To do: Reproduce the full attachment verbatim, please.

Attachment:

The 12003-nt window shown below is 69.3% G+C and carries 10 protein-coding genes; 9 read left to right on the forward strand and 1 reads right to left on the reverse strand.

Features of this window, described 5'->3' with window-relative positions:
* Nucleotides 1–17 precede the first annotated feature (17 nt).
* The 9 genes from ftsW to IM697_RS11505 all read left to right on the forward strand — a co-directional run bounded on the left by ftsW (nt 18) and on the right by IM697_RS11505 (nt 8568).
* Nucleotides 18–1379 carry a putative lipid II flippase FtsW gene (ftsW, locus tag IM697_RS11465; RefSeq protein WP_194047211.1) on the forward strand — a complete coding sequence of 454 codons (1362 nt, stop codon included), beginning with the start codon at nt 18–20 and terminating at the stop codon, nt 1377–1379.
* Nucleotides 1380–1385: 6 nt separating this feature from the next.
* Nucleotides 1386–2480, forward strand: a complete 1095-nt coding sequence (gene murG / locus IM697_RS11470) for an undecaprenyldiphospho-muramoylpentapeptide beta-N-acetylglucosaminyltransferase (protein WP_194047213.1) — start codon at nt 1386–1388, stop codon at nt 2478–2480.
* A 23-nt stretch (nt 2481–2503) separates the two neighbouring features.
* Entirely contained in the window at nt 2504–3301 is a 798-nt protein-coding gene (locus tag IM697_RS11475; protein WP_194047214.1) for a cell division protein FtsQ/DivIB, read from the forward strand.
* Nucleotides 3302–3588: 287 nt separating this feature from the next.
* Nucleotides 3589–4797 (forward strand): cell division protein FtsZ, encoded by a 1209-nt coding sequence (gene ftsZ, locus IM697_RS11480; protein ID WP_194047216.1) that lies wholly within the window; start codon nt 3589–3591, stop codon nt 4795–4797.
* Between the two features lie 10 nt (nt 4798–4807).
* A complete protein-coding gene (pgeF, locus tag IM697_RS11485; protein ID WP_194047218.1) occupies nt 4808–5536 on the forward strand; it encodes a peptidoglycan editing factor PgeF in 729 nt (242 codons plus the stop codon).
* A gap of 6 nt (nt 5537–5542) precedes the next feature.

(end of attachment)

The 12003-nt window shown below is 69.3% G+C and carries 10 protein-coding genes; 9 read left to right on the forward strand and 1 reads right to left on the reverse strand.

Features of this window, described 5'->3' with window-relative positions:
* Nucleotides 1–17 precede the first annotated feature (17 nt).
* The 9 genes from ftsW to IM697_RS11505 all read left to right on the forward strand — a co-directional run bounded on the left by ftsW (nt 18) and on the right by IM697_RS11505 (nt 8568).
* Nucleotides 18–1379 carry a putative lipid II flippase FtsW gene (ftsW, locus tag IM697_RS11465; RefSeq protein WP_194047211.1) on the forward strand — a complete coding sequence of 454 codons (1362 nt, stop codon included), beginning with the start codon at nt 18–20 and terminating at the stop codon, nt 1377–1379.
* Nucleotides 1380–1385: 6 nt separating this feature from the next.
* Nucleotides 1386–2480, forward strand: a complete 1095-nt coding sequence (gene murG / locus IM697_RS11470) for an undecaprenyldiphospho-muramoylpentapeptide beta-N-acetylglucosaminyltransferase (protein WP_194047213.1) — start codon at nt 1386–1388, stop codon at nt 2478–2480.
* A 23-nt stretch (nt 2481–2503) separates the two neighbouring features.
* Entirely contained in the window at nt 2504–3301 is a 798-nt protein-coding gene (locus tag IM697_RS11475; protein WP_194047214.1) for a cell division protein FtsQ/DivIB, read from the forward strand.
* Nucleotides 3302–3588: 287 nt separating this feature from the next.
* Nucleotides 3589–4797 (forward strand): cell division protein FtsZ, encoded by a 1209-nt coding sequence (gene ftsZ, locus IM697_RS11480; protein ID WP_194047216.1) that lies wholly within the window; start codon nt 3589–3591, stop codon nt 4795–4797.
* Between the two features lie 10 nt (nt 4798–4807).
* A complete protein-coding gene (pgeF, locus tag IM697_RS11485; protein ID WP_194047218.1) occupies nt 4808–5536 on the forward strand; it encodes a peptidoglycan editing factor PgeF in 729 nt (242 codons plus the stop codon).
* A gap of 6 nt (nt 5537–5542) precedes the next feature.